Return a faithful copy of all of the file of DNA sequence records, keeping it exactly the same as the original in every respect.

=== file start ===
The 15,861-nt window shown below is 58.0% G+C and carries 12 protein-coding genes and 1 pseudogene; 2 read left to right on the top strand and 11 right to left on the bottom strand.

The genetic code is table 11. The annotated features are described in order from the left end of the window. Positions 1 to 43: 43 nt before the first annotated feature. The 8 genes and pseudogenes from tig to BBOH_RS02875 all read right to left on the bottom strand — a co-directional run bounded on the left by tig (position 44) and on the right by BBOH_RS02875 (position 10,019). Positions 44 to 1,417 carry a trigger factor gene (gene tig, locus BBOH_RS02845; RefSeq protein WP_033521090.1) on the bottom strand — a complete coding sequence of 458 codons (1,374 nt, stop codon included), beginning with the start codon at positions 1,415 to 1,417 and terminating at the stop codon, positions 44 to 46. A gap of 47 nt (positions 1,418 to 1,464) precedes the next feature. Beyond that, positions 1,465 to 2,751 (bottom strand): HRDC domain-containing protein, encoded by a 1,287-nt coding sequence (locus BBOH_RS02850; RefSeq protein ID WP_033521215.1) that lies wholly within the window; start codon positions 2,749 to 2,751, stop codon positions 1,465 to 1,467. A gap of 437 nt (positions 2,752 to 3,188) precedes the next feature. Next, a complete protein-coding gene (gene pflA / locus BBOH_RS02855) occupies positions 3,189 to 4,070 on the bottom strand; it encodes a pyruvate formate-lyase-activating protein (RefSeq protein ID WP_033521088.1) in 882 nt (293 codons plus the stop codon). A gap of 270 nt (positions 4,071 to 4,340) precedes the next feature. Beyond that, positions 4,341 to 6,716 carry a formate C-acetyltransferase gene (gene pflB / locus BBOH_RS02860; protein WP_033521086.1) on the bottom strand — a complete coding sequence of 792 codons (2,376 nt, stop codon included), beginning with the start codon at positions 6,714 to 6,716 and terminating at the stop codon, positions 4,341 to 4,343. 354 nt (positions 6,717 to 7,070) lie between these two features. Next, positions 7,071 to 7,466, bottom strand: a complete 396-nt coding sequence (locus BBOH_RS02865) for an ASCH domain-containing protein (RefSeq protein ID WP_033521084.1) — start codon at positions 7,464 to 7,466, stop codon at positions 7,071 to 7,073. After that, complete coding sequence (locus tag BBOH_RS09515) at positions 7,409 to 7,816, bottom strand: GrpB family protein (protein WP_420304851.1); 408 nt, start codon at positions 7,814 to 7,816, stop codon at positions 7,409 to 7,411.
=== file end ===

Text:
The 15,861-nt window shown below is 58.0% G+C and carries 12 protein-coding genes and 1 pseudogene; 2 read left to right on the top strand and 11 right to left on the bottom strand.

The genetic code is table 11. The annotated features are described in order from the left end of the window. Positions 1 to 43: 43 nt before the first annotated feature. The 8 genes and pseudogenes from tig to BBOH_RS02875 all read right to left on the bottom strand — a co-directional run bounded on the left by tig (position 44) and on the right by BBOH_RS02875 (position 10,019). Positions 44 to 1,417 carry a trigger factor gene (gene tig, locus BBOH_RS02845; RefSeq protein WP_033521090.1) on the bottom strand — a complete coding sequence of 458 codons (1,374 nt, stop codon included), beginning with the start codon at positions 1,415 to 1,417 and terminating at the stop codon, positions 44 to 46. A gap of 47 nt (positions 1,418 to 1,464) precedes the next feature. Beyond that, positions 1,465 to 2,751 (bottom strand): HRDC domain-containing protein, encoded by a 1,287-nt coding sequence (locus BBOH_RS02850; RefSeq protein ID WP_033521215.1) that lies wholly within the window; start codon positions 2,749 to 2,751, stop codon positions 1,465 to 1,467. A gap of 437 nt (positions 2,752 to 3,188) precedes the next feature. Next, a complete protein-coding gene (gene pflA / locus BBOH_RS02855) occupies positions 3,189 to 4,070 on the bottom strand; it encodes a pyruvate formate-lyase-activating protein (RefSeq protein ID WP_033521088.1) in 882 nt (293 codons plus the stop codon). A gap of 270 nt (positions 4,071 to 4,340) precedes the next feature. Beyond that, positions 4,341 to 6,716 carry a formate C-acetyltransferase gene (gene pflB / locus BBOH_RS02860; protein WP_033521086.1) on the bottom strand — a complete coding sequence of 792 codons (2,376 nt, stop codon included), beginning with the start codon at positions 6,714 to 6,716 and terminating at the stop codon, positions 4,341 to 4,343. 354 nt (positions 6,717 to 7,070) lie between these two features. Next, positions 7,071 to 7,466, bottom strand: a complete 396-nt coding sequence (locus BBOH_RS02865) for an ASCH domain-containing protein (RefSeq protein ID WP_033521084.1) — start codon at positions 7,464 to 7,466, stop codon at positions 7,071 to 7,073. After that, complete coding sequence (locus tag BBOH_RS09515) at positions 7,409 to 7,816, bottom strand: GrpB family protein (protein WP_420304851.1); 408 nt, start codon at positions 7,814 to 7,816, stop codon at positions 7,409 to 7,411.